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CHAPTER 13 BANKRUPTCY
Debtors can modify secured obligations by cramming down liens to the value of the collateral. For example, a vehicle that was purchased 4 years ago and is substantially “under water” can be crammed down to the fair market value of the collateral. Wholly unsecured liens can also be stripped down and discharged as regular unsecured debts. Unexempted property, i.e. property in excess of the available exemptions, can be retained by Debtors, as long as the value of the collateral is paid to the creditors.
Chapter 13 Debtors can continue to operate their business and use their income for the purpose of making Chapter 13 payments. If debtors lack a stable income or otherwise unemployed, they can rely on contributions from their spouse or other family members to pay their bankruptcy plan payments.
Any individual, even if self-employed or operating as an unincorporated business, is eligible for Chapter 13 Bankruptcy, as long as the individuals’ unsecured debts are less than approximately $394,000 and secured debts are less than $1,184,200. These amounts are adjusted periodically to reflect changes in the consumer price index.
Foreclosures, garnishments, repossessions can be stopped immediately upon the filing of the petition. Debtors can file a “bare-bone” emergency petition to stop the imminent foreclosure of the Debtors’ primary residents or investment real estate property.
Payment plans are from 3 to 5 years, depending on the income of the debtor’s household. However, a below-median income debtor can still propose a 5-year plan to reduce their monthly payments to the minimum. 5 year plans can also benefit the Debtors who are trying to pay off their car loans or other secured obligations and obtain a vehicle with a lien-free title.
Common Chapter 13 Bankruptcy Scenarios
Common Bucks County Chapter 13 Bankruptcy Scenario No. 1: A married Debtor with 3 children and a primary residence, a house, with approximately $25,000 of equity.
Debtor has full-time employment with regular income below $100,000 gross annually. Debtor fell behind on the mortgage payments, lost their foreclosure case and the debtor’s house if placed on the Bucks County Sherriff’s sale list. The sale is scheduled sometime next week. Debtor seeks to stop the foreclosure proceedings and the sheriff sale and catch up on the mortgage.
Debtor can file Chapter 13 Bankruptcy as long as the case if filed before the actual sale of the property and sale will be stopped. Debtor can propose a payment plan as long as the plan confirms with the applicable requirements of the Bankruptcy code, catch up on the mortgage payments and retain the property.
Common Bucks County Chapter 13 Bankruptcy Scenario No. 2: A single debtor was laid-off two years ago and accumulated some credit card and personal loan debts.
Debtor has no real property or other unexempted assets. Debtor has a paid-off vehicle, household furniture, electronics and other items that will be except under the available exemptions and retained by the Debtor. Debtor was unable to find employment and become an independent contractor, an installer, receiving a 1099 self-employment income.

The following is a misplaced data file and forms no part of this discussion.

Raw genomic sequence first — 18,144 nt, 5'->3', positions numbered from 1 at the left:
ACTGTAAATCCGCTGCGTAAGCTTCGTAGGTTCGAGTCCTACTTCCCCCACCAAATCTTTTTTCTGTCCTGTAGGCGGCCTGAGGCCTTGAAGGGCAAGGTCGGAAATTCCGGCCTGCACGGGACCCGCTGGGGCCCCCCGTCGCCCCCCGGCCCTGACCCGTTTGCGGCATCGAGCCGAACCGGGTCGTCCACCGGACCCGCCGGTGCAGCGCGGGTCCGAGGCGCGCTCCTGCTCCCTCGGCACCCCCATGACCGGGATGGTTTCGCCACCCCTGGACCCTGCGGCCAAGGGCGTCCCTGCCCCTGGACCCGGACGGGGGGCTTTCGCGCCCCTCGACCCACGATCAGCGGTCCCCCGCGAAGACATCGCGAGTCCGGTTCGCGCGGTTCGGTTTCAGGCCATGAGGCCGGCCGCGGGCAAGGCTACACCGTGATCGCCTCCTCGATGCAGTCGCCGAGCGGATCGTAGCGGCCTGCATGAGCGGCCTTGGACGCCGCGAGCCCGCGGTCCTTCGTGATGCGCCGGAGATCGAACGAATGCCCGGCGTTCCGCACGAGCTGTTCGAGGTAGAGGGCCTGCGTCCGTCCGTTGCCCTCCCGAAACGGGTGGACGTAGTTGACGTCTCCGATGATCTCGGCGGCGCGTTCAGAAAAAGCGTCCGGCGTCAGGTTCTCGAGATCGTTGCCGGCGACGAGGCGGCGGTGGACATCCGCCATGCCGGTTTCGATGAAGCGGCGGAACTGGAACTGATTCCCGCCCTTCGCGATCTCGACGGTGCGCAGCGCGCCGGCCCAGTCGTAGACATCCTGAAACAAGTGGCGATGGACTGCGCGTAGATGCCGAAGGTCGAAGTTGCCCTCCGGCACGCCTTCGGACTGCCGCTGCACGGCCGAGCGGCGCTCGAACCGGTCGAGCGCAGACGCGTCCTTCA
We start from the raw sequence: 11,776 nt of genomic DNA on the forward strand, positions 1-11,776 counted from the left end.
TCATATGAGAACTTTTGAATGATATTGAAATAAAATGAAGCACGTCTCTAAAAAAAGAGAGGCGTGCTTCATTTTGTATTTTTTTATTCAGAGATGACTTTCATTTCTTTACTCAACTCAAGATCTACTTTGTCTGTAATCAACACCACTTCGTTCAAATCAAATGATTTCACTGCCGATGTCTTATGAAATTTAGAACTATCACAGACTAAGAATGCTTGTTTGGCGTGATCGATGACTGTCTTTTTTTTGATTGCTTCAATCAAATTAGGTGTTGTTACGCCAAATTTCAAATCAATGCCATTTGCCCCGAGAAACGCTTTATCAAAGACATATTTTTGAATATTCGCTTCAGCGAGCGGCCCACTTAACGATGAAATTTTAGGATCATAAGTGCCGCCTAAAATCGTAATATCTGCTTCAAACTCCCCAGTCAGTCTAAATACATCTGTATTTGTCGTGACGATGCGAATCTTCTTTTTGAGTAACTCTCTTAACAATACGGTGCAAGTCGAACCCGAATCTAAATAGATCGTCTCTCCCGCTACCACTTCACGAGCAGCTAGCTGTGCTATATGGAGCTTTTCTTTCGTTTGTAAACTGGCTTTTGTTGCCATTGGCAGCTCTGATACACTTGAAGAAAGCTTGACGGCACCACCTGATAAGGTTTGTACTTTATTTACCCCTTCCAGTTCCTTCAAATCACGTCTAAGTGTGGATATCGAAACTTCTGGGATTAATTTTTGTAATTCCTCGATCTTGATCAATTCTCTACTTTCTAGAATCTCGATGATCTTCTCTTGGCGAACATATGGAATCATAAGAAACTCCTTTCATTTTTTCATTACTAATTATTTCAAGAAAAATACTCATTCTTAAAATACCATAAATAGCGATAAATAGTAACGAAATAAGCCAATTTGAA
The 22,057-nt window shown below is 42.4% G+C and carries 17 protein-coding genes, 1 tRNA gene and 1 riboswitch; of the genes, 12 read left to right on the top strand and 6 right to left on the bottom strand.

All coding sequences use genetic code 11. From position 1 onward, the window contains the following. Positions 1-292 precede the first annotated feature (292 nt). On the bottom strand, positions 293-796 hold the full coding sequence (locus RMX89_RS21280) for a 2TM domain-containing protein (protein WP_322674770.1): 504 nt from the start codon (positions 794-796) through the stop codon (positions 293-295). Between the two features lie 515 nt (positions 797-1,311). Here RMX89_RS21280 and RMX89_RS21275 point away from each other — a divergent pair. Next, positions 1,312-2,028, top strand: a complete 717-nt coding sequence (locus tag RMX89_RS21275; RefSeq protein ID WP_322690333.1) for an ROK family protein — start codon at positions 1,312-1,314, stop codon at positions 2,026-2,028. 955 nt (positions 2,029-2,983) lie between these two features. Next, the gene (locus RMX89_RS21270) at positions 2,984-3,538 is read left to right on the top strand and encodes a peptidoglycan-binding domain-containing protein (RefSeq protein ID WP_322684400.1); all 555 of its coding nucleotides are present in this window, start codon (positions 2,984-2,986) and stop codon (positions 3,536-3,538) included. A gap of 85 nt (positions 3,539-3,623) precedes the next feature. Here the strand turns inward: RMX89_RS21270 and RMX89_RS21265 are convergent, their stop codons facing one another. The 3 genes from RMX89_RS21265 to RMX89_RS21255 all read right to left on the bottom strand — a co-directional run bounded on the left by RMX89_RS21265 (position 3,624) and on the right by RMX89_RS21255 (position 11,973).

As a result of the self-employment, Debtor failed to set aside income taxes and now owes the IRS a substantial sum of taxes. Debtor wants to discharge his credit cards and personal loans and also pay back his back-taxes and avoid garnishment, liens and other collection actions by the creditors and the IRS.
Debtor can propose a Chapter 13 payment plan, discharging the unsecured debt and payment back the priority taxes. Debtor will retain his property and possessions.
Common Bucks County Chapter 13 Bankruptcy Scenario No. 3: A married debtor with 1 child and a primary residence, a house, with approximately $50,000 of equity.
The debtor’s house was inherited from his deceased parents. Debtor has a full-time job with regular income below $40,000 gross per year. Debtor failed to pay property taxes for about 1 year and the house was scheduled for a tax sale in the next week. Debtor seeks to stop the sale and pay back the delinquency.
Debtor can file Chapter 13 Bankruptcy and, as long as the case is filed before the actual sale of the property, the sale will be stopped. Debtor can propose a payment plan and, as long as the plan meets with applicable requirements of the Bankruptcy code, can catch up on the mortgage payments and retain the property.
Chapter 13 Bankruptcy Timeline
Between 21 and 50 days after the debtor files the Chapter 13 petition, the trustee will hold a meeting of creditors, called a 341 meeting. Generally, the debtor can avoid problems by making sure the petition and plan are complete and accurate and by consulting with the trustee prior to the meeting.
Debtor must make their first payment plan within 30 days from the filing of the petition. Sometime after, bankruptcy court will review the plan and, unless a creditor or Chapter 13 trustee objects any provision of the plan, the plan will be confirmed with the court. Once confirmed, the plan and its provision is binding on the creditors and debtors. Depending on the district and the circumstances of the case, debtors can expect their case confirmed within 3-5 months after the filing of the petition. If the case cannot be confirmed, it will be dismissed. The case can also be dismissed for a failure to provide documents, make payment(s) or other good reasons. If debtors abuse the bankruptcy course or if debtors are repeat filers in bad faith, bankruptcy courts can prohibit future filing and dismiss bankruptcy cases with prejudice.